Gulf’s middle class: survey

The Survey

The middle classes in Saudi Arabia and the United Arab Emirates are much more optimistic in their outlook than their counterparts in Bahrain, according to a McKinsey survey on this key consumer group.


  • The mood among the Saudi middle classes is more upbeat than from their counterparts in Bahrain and the United Arab Emirates (UAE). They have higher disposable incomes and also often have income sources additional to their work.
  • Bahrainis tend to be least satisfied with their lot. Unemployment is higher and 16% report having lost their jobs within the last two years. Overall they are less optimistic, less confident and less satisfied than their counterparts in Saudi Arabia and the UAE.
  • Emiratis have the highest job satisfaction and believe that they can progress through hard work and determination rather than through family status and connections.
  • Consumers in the UAE have increased their spending in recent years. Disposable income rose 35%, from $33bn to $44bn between 2000 and 2005, according to Euromonitor International. In Saudi Arabia growth was slower, up 15% over the same period, from $76bn to $88bn.
  • Spending on clothing and footwear makes up roughly the same percentage of consumer expenditure in both states, with 10% in Saudi Arabia and just under 12% in the UAE.
  • International retailers are increasingly targeting the Gulf states and in recent months Sephora, Gap, Banana Republic and New Look have announced ambitious plans for entry into the region.

Management consultancy firm McKinsey commissioned public-opinion research company Zogby International to survey people in three Gulf countries – Bahrain, Saudi Arabia and the United Arab Emirates – in order to try and define the mood of the middle class population. Surveying nearly 2,400 people, initial findings have discovered an upbeat mood among Saudi Arabian and the UAE’s middle class but a bleaker outlook among the Bahrainis. Two thirds of those questioned described themselves as middle class. The monthly salary range covered by those defining themselves in this class was wide, spanning 5,000 to 30,000 dirham (US$1,350 to US$8,200). Generally these are salaried employees including professionals, teachers, sales people and healthcare and office workers.


Around three quarters of the middle classes in all three states say they feel secure in their jobs, with over half claiming to be better off than they were four years ago. Saudis are nearly twice as likely as Bahrainis or Emiratis to expect to be better off in the next four years. This reflects national developments and regional tensions, according to the report. “Saudi Arabia and the UAE have the Gulf Cooperation Council (GCC)’s largest and most dynamic economies, and middle class Saudis and Emiratis are more satisfied with their jobs than are their Bahraini counterparts,” according to the report. Emiratis report the most satisfaction and recognition from work and are most confident that hard work and ambition, rather than family status or connections, will bring career development. However Emiratis don’t think they are paid enough or have enough time off, whereas the Saudi middle classes seem to be more financially secure, saying that they receive fair salaries. “More than half of the Saudi middle class respondents list sources of income in addition to their jobs, such as families, stocks, and rental properties. As a result, almost two thirds of the Saudi middle class report having extra income to spend or save,” says the report.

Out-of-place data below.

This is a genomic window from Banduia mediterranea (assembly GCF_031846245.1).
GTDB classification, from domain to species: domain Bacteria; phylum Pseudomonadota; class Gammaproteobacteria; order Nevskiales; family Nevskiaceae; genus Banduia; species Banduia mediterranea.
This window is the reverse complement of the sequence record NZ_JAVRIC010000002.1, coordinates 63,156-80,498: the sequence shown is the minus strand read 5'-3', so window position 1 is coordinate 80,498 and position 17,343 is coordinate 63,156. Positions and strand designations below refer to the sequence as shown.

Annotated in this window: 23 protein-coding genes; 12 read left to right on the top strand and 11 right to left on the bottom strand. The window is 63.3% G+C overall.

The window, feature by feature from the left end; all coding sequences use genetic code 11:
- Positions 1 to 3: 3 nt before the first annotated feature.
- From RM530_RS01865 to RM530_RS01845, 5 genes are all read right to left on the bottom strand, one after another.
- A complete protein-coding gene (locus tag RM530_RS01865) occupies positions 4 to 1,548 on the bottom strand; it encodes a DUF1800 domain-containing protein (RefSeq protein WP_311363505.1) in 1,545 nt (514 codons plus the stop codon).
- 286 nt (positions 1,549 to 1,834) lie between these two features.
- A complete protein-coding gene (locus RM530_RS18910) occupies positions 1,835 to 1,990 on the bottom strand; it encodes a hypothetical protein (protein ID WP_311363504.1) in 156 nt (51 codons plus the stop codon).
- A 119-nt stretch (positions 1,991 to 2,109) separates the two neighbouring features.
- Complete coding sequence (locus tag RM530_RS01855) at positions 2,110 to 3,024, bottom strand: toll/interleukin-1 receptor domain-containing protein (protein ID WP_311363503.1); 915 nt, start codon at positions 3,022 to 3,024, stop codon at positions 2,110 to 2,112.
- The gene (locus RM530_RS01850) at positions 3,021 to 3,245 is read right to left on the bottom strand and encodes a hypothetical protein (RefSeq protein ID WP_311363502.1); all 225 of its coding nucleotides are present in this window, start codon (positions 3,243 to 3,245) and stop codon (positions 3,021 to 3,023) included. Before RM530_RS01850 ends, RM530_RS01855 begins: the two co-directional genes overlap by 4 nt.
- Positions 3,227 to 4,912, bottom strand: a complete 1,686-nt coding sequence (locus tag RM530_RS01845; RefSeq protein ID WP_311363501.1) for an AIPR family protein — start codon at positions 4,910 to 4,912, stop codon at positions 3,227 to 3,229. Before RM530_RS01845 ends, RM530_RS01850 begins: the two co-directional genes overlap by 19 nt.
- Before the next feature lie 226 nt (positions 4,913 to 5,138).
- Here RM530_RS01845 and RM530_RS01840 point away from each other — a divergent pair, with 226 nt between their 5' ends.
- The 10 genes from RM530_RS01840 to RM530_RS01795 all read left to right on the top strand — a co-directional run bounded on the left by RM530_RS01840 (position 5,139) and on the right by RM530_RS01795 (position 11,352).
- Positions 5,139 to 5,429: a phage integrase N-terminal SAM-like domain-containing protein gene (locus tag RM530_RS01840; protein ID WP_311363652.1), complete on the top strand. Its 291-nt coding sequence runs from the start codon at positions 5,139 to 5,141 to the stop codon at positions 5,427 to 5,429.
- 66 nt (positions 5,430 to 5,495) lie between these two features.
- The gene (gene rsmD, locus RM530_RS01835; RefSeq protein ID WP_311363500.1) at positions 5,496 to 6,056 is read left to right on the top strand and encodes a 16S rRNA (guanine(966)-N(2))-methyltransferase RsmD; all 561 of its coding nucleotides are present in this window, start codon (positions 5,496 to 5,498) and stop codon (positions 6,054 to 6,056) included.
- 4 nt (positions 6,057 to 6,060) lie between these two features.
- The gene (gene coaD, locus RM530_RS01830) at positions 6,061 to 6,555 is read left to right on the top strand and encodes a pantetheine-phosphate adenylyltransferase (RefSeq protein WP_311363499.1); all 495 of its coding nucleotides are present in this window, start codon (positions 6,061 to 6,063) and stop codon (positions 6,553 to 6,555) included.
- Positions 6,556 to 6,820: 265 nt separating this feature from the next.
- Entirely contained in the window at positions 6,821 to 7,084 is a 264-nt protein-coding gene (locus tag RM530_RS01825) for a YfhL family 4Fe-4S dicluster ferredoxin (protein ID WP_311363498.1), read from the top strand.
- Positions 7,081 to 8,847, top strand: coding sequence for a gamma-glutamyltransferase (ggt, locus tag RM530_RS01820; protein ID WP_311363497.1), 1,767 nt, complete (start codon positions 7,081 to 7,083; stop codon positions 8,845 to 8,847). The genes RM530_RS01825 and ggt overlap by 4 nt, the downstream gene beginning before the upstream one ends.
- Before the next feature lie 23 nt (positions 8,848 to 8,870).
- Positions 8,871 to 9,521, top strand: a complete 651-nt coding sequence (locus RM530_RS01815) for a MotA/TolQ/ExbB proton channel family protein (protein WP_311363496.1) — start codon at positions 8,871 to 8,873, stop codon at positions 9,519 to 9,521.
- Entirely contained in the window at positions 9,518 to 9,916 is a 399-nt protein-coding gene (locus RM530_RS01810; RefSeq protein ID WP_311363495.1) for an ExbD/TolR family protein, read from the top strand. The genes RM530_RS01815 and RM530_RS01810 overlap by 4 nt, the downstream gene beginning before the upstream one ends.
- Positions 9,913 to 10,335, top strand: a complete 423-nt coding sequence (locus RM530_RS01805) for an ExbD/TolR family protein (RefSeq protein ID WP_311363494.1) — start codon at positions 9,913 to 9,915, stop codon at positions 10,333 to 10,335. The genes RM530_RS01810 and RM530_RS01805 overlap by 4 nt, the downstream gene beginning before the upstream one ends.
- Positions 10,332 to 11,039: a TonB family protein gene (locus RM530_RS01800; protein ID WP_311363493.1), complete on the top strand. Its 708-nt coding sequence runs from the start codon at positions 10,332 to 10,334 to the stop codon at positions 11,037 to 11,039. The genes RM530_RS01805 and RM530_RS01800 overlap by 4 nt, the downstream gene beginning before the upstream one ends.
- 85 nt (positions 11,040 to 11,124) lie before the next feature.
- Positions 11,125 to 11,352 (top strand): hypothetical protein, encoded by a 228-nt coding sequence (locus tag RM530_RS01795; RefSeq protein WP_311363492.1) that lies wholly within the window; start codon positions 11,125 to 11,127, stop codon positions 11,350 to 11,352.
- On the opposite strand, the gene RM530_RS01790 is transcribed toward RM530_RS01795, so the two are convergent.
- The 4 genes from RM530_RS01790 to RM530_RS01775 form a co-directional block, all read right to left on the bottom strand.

Bahraini dissatisfaction

More than 20% of the middle class respondents are unemployed and looking for work, compared to less than 10% in the other states. Some 16% say they lost their jobs in the past two years. The upshot is that there is little spare income for shopping in many Bahraini households. “The pattern continues throughout the survey, with Bahrainis indicating that they are less well off, less optimistic, less satisfied and less confident than their middle class counterparts in the other two GCC states,” concludes the report.

Retail spending patterns

The UAE has seen disposable income rise 35%, from $33bn to $44bn between 2000 and 2005, according to Euromonitor International. By contrast, the growth in Saudi Arabia was slower, rising 15% over the same period from $76bn to $88bn. People in the UAE also spend more per head with an average of $6,769 in 2005, compared with $3,345 in Saudi Arabia the same year. Following the same trend, retail sales in the UAE grew by a massive 88% between 2000 and 2005 to just under $22bn. In Saudi Arabia, retail sales also grew over the same period, but by a more modest 25% to $44bn. Spending on clothing and footwear makes up roughly the same percentage of consumer expenditure in both states, with 10% in Saudi Arabia and just under 12% in the UAE. However, per capita, consumers in the UAE spent over double the amount the Saudis did on clothing and footwear in 2005. Consumers in the UAE spent just under $800 each, compared to $336 per head for their Saudi counterparts. The total spend on clothing and footwear in the UAE in 2005 was $3.5bn, compared to the larger market in Saudi Arabia, which was worth $8.1bn.